DKNY's public relations nightmare continued Tuesday, a day after the company took steps to end a controversy that had gone viral the day before.
The spat began Monday as the massive fan base of photographer Brandon Stanton -- the man behind the Humans of New York empire -- took to social media to slam the fashion giant for using his images without first getting his permission.
The artist, who has amassed more than 500,000 Facebook 'likes' by taking artistic portratits of New Yorkers on the street and posting them each day across multiple platforms, caused a massive online backlash against DKNY on Monday, when he made a public statement on his Website and Facebook page describing the company's unauthorized use of his work, which DKNY has since acknowledged:
"Several months ago, I was approached by a representative of DKNY who asked to purchase 300 of my photos to hang in their store windows 'around the world,'" he explained. "They offered me $15,000. A friend in the industry told me that $50 per photo was not nearly enough to receive from a company with hundreds of millions of dollars of revenue. So I asked for more money. They said 'no.' Today, a fan sent me a photo from a DKNY store in Bangkok. The window is full of my photos. These photos were used without my knowledge, and without compensation."
Stanton then went on to make a public plea for DKNY to "donate $100,000 on my behalf to the YMCA in Bedford-Stuyvesant, Brooklyn." He wrote that the "donation would sure help a lot of deserving kids go to summer camp. I'll let you guys know if it happens."
By 10 a.m. Tuesday the Facebook post had generated more than 38,000 "likes" and more than 4,000 comments, and had led to direct action on behalf of DKNY. The company released a statement Monday afternoon explaining its error and announcing that it would donate $25,000 to the Bed-Stuy YMCA.
"Since its founding in 1989, DKNY has been inspired by and incorporated authentic New York into its imagery. For our Spring 2013 store window visuals we decided to celebrate the city that is in our name by showcasing 'Only in NYC' images. We have immense respect for Brandon Stanton aka Humans of New York and approached him to work with us on this visual program. He declined to participate in the project," the company wrote. "For the Spring 2013 windows program, we licensed and paid for photos from established photography service providers. However, it appears that inadvertently the store in Bangkok used an internal mock up containing some of Mr. Stanton's images that was intended to merely show the direction of the spring visual program. We apologize for this error and are working to ensure that only the approved artwork is used. DKNY has always supported the arts and we deeply regret this mistake. Accordingly, we are making a charitable donation of $25,000 to the YMCA in Bedford-Stuyvesant Brooklyn in Mr. Stanton's name."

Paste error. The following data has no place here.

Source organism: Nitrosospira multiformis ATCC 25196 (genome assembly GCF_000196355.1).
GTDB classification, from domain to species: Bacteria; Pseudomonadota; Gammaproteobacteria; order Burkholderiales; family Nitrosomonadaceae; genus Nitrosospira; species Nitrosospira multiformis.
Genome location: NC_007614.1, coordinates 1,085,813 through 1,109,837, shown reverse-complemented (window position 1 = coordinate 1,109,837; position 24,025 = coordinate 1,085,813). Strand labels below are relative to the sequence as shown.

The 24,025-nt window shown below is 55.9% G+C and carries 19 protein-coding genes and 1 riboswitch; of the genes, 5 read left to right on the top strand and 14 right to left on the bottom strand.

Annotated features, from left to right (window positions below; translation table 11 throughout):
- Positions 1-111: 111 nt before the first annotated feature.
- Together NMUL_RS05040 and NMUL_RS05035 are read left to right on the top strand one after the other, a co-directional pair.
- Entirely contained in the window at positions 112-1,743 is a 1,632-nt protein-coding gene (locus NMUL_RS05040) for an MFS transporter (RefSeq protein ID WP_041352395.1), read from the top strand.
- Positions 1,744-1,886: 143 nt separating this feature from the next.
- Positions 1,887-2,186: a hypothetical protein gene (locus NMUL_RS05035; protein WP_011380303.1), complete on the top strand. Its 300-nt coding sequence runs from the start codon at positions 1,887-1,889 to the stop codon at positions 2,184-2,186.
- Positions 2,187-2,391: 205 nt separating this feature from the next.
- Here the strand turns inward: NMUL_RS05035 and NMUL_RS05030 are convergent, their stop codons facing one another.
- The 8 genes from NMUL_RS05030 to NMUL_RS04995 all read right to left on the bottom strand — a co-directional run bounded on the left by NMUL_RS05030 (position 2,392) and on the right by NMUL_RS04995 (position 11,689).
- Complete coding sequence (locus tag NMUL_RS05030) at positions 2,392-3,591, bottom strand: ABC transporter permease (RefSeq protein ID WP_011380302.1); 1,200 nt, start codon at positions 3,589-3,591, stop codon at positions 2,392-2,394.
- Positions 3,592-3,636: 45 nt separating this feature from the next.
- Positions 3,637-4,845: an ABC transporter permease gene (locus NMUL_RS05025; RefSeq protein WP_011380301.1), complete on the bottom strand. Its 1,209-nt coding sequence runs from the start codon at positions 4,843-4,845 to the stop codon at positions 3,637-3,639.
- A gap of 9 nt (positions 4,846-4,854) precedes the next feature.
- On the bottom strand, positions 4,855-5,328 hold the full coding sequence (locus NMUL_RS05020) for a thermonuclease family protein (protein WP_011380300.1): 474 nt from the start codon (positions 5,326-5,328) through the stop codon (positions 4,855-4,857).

The company's swift response seemed to come about in response to the furious online reaction to Stanton's original post, which went viral almost immediately, eventually even landing on the front page of Reddit in the form of an Imgur link that generated more than 300,000 views by 10 a.m. Tuesday. The official Humans of New York Facebook account released a statement endorsing DKNY's move, and explaining to Stanton's supporters that he is satisfied with the result.
"$25k will help a lot of kids at the YMCA," Stanton wrote. "I know a lot of you would like to have seen the full $100k, but we are going to take them at their word that it was a mistake, and be happy that this one had a happy ending. Thanks so much for your support, everyone."
But the donation -- which only amounted to one-quarter of what Stanton asked for -- didn't appease many of HONY's fans, who continued Tuesday morning to post messages lambasting the company both on its and the Humans of New York Facebook pages.
Nova Scotian Facebooker Crystal Carmichael, for instance, shared her thoughts with the company directly by posting the following comment on its official Facebook page:
"Do you not have lawyers? Or a clear understanding of copyright laws? Or a conscience?"
And U.K. resident Daniel "Link" Ward posted the following slam on the page a short while before Carmichael:
"Companies like you are scum, it's hard enough for creative's to get a foothold in life without people like you ripping us off. Sort your lives out."
It appears that the debacle could even have an impact on sales, as some commenters, including Imgur user BridgetGraham, have posted comments stating that they will no longer buy clothes from the clothier, or that they regret having done so in the past.
"NOOO. I just bought a DKNY coat. Regrets," BridgetGraham wrote in her comment on the thread for the Imgur link that went viral Monday.
It remains to be seen how much longer the P.R. headache will continue for DKNY, but the controversy should serve as a reminder to companies throughout the world that social media is powerful, and it has the ability to impact a firm's optics on a global scale.
A DKNY representative did not immediately respond to an email seeking comment Tuesday morning.
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